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I'm reading Stewart's Essential Calculus:

EXAMPLE 1 Suppose that a ball is dropped from the upper observation deck of the CN Tower in Toronto, 450 m above the ground. Find the velocity of the ball after 5 seconds.

SOLUTION Through experiments carried out four centuries ago, Galileo discovered that the distance fallen by any freely falling body is proportional to the square of the time it has been falling. (This model for free fall neglects air resistance.) If the distance fallen after seconds is denoted by and measured in meters, then Galileo’s law is expressed by the equation

$$s(t)= 4.9t^2$$

The difficulty in finding the velocity after 5 s is that we are dealing with a single instant of time $(t=5)$ , so no time interval is involved. However, we can approximate the desired quantity by computing the average velocity over the brief time interval of a tenth of a second from $t=5$ to $t=5.1$:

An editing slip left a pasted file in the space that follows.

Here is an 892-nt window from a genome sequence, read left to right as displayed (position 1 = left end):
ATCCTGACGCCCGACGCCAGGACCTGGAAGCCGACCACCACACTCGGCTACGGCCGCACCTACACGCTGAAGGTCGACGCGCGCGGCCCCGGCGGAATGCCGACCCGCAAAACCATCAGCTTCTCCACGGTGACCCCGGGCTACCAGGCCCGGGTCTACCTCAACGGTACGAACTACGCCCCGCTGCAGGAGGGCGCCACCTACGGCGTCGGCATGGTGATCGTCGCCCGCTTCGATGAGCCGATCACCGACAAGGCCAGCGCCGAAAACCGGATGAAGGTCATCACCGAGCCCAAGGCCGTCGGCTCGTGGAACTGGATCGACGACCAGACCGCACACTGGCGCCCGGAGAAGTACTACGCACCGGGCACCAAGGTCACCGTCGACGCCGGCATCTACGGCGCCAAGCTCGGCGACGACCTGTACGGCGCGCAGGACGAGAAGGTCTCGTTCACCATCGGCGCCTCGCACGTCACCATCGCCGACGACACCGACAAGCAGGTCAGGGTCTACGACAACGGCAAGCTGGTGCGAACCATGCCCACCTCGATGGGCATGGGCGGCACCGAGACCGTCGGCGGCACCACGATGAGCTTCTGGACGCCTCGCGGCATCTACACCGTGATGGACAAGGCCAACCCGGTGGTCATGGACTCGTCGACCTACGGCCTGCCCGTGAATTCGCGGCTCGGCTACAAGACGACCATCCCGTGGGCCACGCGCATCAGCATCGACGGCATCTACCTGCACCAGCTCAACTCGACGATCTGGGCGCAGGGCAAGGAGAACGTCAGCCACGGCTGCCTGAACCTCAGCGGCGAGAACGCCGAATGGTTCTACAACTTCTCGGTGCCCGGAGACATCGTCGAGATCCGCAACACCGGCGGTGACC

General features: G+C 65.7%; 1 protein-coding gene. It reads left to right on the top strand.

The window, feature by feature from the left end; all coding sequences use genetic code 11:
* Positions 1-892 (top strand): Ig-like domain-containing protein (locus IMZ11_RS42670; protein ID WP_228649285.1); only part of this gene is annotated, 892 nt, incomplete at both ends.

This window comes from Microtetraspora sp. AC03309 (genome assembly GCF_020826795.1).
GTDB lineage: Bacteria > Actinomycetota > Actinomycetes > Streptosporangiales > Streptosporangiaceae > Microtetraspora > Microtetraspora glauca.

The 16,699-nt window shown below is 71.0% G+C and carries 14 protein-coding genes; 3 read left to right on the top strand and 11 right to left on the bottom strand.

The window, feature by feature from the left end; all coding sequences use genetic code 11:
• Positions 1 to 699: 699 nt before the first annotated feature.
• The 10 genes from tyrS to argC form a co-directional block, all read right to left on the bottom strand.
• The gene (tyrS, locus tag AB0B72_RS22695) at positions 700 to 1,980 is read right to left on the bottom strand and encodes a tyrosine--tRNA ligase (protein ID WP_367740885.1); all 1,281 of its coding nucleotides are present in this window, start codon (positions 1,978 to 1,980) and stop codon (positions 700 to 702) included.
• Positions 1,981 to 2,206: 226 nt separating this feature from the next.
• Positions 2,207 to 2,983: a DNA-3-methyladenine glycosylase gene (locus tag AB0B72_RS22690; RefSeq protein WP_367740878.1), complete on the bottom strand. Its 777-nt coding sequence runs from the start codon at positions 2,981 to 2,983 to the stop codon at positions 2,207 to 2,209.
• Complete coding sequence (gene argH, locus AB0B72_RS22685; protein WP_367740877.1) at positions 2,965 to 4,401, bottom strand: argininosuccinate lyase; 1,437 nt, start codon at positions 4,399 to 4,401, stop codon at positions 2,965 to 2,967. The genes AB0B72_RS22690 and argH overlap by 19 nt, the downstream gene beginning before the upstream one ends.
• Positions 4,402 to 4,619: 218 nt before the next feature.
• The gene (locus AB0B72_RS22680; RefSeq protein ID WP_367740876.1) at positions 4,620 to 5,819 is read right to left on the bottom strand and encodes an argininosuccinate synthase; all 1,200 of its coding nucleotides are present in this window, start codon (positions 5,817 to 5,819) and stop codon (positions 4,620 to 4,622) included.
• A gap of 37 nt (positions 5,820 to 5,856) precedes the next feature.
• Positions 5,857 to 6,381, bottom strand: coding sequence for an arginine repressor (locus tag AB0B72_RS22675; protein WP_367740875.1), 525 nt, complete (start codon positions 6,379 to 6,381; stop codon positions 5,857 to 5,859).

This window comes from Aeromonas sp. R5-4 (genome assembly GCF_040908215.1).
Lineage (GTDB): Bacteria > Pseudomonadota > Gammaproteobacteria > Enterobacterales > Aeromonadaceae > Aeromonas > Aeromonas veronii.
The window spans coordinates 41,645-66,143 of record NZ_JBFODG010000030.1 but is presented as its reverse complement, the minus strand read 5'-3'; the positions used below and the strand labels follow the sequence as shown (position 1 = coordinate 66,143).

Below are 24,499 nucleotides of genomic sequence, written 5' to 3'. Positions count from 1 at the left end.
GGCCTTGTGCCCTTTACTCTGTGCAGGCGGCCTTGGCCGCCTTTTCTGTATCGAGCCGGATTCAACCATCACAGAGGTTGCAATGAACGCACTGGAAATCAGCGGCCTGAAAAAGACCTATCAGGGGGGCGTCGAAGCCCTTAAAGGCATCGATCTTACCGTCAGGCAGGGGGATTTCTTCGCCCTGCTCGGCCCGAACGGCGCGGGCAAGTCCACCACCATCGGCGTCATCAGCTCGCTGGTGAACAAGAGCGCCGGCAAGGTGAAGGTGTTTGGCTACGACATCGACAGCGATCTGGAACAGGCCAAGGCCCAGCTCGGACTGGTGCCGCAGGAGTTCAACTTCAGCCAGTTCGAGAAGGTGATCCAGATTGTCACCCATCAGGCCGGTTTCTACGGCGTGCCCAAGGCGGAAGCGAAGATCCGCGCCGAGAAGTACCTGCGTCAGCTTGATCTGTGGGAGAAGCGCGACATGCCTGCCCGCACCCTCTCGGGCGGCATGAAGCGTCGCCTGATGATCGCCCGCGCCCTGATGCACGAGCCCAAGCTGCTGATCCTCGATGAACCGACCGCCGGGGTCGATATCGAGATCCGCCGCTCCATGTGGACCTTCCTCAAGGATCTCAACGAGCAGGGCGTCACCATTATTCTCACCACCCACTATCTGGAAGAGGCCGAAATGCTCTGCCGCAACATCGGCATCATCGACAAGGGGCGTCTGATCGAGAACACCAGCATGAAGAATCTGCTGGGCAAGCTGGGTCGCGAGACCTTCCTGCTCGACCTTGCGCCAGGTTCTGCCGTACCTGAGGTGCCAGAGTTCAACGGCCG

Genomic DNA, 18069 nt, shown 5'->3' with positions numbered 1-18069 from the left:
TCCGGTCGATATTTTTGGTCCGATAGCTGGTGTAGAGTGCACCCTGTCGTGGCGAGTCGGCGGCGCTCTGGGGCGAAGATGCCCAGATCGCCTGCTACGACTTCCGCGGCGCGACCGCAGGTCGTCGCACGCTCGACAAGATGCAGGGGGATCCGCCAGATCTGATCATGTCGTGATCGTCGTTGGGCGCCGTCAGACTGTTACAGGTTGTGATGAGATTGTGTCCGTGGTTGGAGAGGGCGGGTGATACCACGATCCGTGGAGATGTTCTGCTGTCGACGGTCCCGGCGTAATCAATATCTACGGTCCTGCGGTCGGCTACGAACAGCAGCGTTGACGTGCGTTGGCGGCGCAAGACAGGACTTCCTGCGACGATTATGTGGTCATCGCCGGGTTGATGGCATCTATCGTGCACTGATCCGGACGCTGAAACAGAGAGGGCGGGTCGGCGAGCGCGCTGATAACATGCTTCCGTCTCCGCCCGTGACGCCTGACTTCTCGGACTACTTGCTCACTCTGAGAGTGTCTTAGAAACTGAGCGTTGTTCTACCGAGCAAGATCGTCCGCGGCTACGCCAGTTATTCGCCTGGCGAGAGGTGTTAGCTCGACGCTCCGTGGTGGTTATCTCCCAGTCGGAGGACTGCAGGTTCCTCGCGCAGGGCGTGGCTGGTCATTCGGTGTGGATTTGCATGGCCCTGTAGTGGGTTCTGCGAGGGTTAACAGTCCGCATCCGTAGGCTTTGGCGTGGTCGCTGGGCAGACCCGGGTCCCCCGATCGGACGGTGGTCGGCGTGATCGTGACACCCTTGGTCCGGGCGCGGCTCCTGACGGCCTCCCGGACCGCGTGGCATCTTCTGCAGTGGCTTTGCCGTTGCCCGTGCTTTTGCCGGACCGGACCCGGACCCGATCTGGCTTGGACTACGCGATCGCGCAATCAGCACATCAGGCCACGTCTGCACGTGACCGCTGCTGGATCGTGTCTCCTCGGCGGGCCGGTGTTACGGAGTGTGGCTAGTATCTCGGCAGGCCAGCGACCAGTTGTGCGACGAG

What he meant with difficulty here?

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up vote 5 down vote accepted

He means that whereas it's easy to define the average velocity over a period (as displacement divided by time), it's much harder to define instantaneous velocity. So instead of thinking initially about an instantaneous velocity, he considers the average velocity over a very short period of time.

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Average velocity has clear physical content: it is change in displacement divided by elapsed time. Instantaneous velocity is more of a theoretical construct: there is no clear way that such a thing could be measured.

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Isn't instantaneous velocity just $v_{avg}=\frac{\Delta d}{\Delta t}=\frac{d_f-d_i}{t_f-t_i}$? – Voyska Sep 30 '12 at 2:51
That fraction only makes sense if $t_f\neq t_i$, but that means that you're not looking at an instant. – user22805 Sep 30 '12 at 2:56
It may be a very dumb question, but why can't we just $t$ for $5$ in $s(t)= 4.9t^2$? – Voyska Sep 30 '12 at 23:28
Here, $s(t)$ stands for displacement (that is, the distance fallen), not velocity or speed. – user22805 Sep 30 '12 at 23:48

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